An insulated case circuit breaker has all the characteristics of a molded case circuit breaker, with the addition of a two-step stored energy mechanism. Unlike the iron-framed breakers, they are constructed of molded plastic.
Insulated, also called molded or plastic breakers, generally are used in low amp applications up to 1,000 Amps. They operate either thermally or thermo-magnetically.
Air Circuit breakers are used for circuits from 800 Amps to 10,000 Amps. You can close air circuit breakers remotely. Most air breakers are controlled electronically, though some have microprocessors. You can usually fully adjust the trip thresholds and the delays. Originally, manufacturers developed the air circuit breaker, as they are very robust and could handle larger currents.
How Does an Insulated Circuit Breaker Work?
A standard insulated circuit breaker uses fixed or interchangeable thermal magnetic trip units. They contain a temperature sensitive device and a current sensitive electromagnetic device to mechanically trip the mechanism. The trip current can be adjusted.
Types of Insulated Circuit Breakers
Molded case circuit breakers come in a variety of sizes and types. If one breaks, you simply replace it, rather than repair it.
How Does an Air Circuit Breaker Work?
All circuit breakers prohibit re-establishment of arcing after current zero. An air circuit breaker creates an arc voltage greater than the supplied voltage. It does this in one of three ways:
- It can be cooling the arc plasma, which increases the arc voltage. This means the voltage gradient required to maintain the arc increases.
- Lengthening the arc path, which causes increased resistance and hence more voltage, is required to maintain the same arc current.
- It splits up the arc into a series of different arcs, which will increase the arc voltage.
Types of Air Circuit Breakers
Electrically operated air circuit breakers use an external power supply to open and close the switch. The power can derive from a single phase, 230V AC supply or a low voltage, 24V-110V DC power supply in case of a power outage.
The plain break type has two contacts, shaped like horns. The arc extends from the tip of one horn-shaped contact to the other tip.
The magnetic blowout air breaker extends the arc by a magnetic field produced by the blowout coils. These types have a voltage capacity of 11 KV.
The third type of air circuit breaker is called an air chute. This type has copper contacts that stay in the closed position. The breakers are silver plated and have very low resistance. The copper arcing contacts resist heat well.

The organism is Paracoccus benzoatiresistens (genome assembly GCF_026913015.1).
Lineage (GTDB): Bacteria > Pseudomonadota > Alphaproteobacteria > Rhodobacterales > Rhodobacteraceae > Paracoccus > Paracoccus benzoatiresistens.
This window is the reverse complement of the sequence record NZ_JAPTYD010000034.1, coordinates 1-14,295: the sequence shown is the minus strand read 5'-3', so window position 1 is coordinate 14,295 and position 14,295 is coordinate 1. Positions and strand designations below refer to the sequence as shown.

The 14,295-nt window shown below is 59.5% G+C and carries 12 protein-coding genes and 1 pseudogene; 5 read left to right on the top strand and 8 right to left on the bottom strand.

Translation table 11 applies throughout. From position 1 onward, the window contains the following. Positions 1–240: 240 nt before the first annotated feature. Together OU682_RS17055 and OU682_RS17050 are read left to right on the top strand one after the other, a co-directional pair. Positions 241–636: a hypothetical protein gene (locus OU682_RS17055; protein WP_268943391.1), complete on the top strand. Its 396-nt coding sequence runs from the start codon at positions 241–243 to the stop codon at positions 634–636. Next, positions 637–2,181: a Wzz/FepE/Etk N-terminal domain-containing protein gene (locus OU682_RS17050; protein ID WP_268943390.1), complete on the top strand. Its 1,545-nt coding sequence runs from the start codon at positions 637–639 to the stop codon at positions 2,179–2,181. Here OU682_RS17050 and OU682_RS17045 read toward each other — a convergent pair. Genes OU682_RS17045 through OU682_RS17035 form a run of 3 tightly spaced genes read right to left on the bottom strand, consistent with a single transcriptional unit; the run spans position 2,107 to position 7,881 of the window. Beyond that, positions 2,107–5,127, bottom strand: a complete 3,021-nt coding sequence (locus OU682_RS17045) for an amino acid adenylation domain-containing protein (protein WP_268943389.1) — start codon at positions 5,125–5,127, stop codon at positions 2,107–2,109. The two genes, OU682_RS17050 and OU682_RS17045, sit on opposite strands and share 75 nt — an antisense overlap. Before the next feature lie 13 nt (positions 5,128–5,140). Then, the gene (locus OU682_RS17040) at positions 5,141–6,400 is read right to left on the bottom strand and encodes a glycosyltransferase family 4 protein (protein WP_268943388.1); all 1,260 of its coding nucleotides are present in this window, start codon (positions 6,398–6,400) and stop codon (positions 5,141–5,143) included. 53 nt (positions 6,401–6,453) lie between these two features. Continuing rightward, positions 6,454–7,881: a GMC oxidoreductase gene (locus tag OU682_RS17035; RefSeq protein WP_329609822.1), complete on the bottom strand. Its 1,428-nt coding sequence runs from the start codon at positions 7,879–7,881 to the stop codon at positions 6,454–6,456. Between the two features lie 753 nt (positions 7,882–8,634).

Differences between Insulated Case and Air Circuit Breakers
There are several differences between insulated case and air circuit breakers. The amperage range for insulated case breakers normally runs up to 1600A. Air breakers start at around 630B and run up to 10,000A.
Air breakers have various parts that can be replaced or repaired, whereas insulated circuit breakers are constructed as one unit. If an insulated breaker fails, you replace the whole breaker unit.
Air breakers take up much more space than an insulated circuit breaker does. Molded breakers are very compact and even come in miniaturized versions. For example, the General Electric line of molded case breakers includes the SKHA36AT0800, with dimensions of 8.25” x 5.5” x 15.5”. The miniature version of this breaker with the same operating characteristics, such as the SGHA36AT0600, measures 5.5” x 3.81” x 10.09”.
In contrast, an air circuit breaker can be 3-4 times, sometimes more, larger.
The tripping mechanism of an air circuit breaker is much faster.
However, insulated breakers cost a fraction of the price of an air circuit breaker. Repairing an air circuit breaker is possible, but expensive. If an insulated circuit breaker fails, instead of buying parts, you simply remove and replace it with a new one.
Where Are Insulated Circuit Breakers Used?
Insulated circuit breakers are the most common type of breaker and have a variety of uses, from office buildings to homes.
Where Are Air Circuit Breakers Used?
Since air breakers trip much quicker, this makes them more popular for use in buildings or plants with higher risks of explosions or fires. For example, power station auxiliaries and industrial plants employ air circuit breakers.
Which One Should You Use?
The insulated case circuit breakers provide a much more cost-effective solution in most cases. Many different companies make quality molded case breakers, providing potential users with a range of features and sizes, depending on need.
Air circuit breakers have a specialty niche for hazardous locations. If fire and/or explosions have a higher likelihood of occurring due to the activities at a particular location, many consider the air breakers as a safer option over insulated breakers.